Last edited by Static_Martyr; 01-12-2013 at 01:35 PM.
    "I'm sorry
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  5. #25
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    Quote Originally Posted by MOTO13 View Post
    You friggin people are more worried that a child rapist or murder will be treated "fairly" to ensure his rights...a person that broke the most sacred law on the planet..

    Actually, High Treason is "the most sacred law on the planet". Child rape and murder, well, a huge amount of cultures and societies have been quite okay with that. High Treason is that one penultimate crime that no matter where you are, or what time period you're in, or what type of regulating body you commit it against, they're going to make you to suffer as much as they can possibly make you suffer. If the most liberal and "criminal-friendly" government in the world thought they could get away with cutting out a traitor's heart and showing to the mob, they'd do it. No question. If you had to name one law or tenet that's fundamentally inherent and sacred to human beings, it's High Treason.

    And about those guys who wrote that little constitution of yours....

  6. #26


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    Quote Originally Posted by Llamas View Post
    I wish there was a real solution to break and enter protection laws. In the US, people are shot and killed for entering a house when the owner thought they were there to cause harm but they weren't. In Europe, people aren't allowed to defend themselves physically unless physically attacked (the defense must match the offense). This has led to stories like, a guy broke in to a home multiple times to steal money, successfully stole tens of thousands... when he was caught by the owner, the owner beat him with a baseball bat. Sure, that was stupid, but in the end, the homeowner's crimes were considered worse than the theft, and the homeowner had to pay the thief's medical bills - in addition to keeping all the money he stole. However, the thief didn't deserve to die. Both extremes are shitty, and I wish there was a middle ground.
    I was excited to agree with you 'til here
    It really does disgust me how willing people are to KILL someone who enters their home. Killing a person has got to fuck you up in a serious way mentally, and some people seem to actually hope they get to use their guns in this manner someday. It's like, well I can't kill anyone normally... but if they break into my home, I can!! Honestly, I don't know that I'd rather have to live with the fact that I'd killed a person than to be killed myself. I really don't. I think it would haunt me for the rest of my life.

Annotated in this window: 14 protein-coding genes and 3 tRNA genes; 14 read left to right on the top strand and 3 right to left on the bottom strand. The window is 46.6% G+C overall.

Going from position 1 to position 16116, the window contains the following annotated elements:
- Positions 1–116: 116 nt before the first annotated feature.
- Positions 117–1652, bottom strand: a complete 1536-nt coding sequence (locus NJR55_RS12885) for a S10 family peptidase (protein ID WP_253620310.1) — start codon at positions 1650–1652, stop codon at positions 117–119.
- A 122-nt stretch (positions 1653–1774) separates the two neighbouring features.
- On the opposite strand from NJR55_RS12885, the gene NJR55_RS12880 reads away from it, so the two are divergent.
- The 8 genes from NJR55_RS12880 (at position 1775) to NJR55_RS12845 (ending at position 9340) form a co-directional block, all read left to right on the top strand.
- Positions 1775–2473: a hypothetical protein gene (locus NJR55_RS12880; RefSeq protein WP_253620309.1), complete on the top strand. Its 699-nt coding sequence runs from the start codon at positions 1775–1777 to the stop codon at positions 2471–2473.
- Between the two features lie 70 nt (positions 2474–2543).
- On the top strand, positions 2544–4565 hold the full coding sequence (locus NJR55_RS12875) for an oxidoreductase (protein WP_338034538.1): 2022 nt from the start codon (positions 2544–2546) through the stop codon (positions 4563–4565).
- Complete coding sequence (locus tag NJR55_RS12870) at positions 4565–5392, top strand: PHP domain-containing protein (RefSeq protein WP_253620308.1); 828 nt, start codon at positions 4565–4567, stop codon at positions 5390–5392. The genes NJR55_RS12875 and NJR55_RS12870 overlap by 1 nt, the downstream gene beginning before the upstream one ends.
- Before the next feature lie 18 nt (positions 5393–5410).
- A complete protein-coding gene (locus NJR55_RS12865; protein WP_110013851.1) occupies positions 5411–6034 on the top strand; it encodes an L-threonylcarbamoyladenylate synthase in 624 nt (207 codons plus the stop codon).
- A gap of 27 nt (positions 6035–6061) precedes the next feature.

Sorry, this is kind of off-topic, but at least related to the second amendment.
    I don't know anyone who wants to kill anyone, and historically speaking those who say they can/or want too, aren't able to, at least in war.

    However, when it comes to the safety of my family, all bets are off. Breaking into someones home, doesn't elicit signs of benign intent.

  7. #27


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    Quote Originally Posted by Static_Martyr View Post
    I've been reading up on the second amendment for awhile now, and it seems to me that this notion of a "personal right to carry any weapon ever manufactured for civilian use" is a recent invention, as late as 2008. Granted it's been touted as such for longer, but the earliest SCOTUS ruling I am able to find comes from 2008, District of Columbia v. Heller, which affirmed the "individual right to carry." But as far back as 1876, United States v. Cruikshank established that the second amendment was only regarding the rights of states to regulate guns, and actually goes out of its way to establish that there is not an "individual right" to gun ownership, stating that the second amendment "has no other effect than to restrict the powers of the national government:"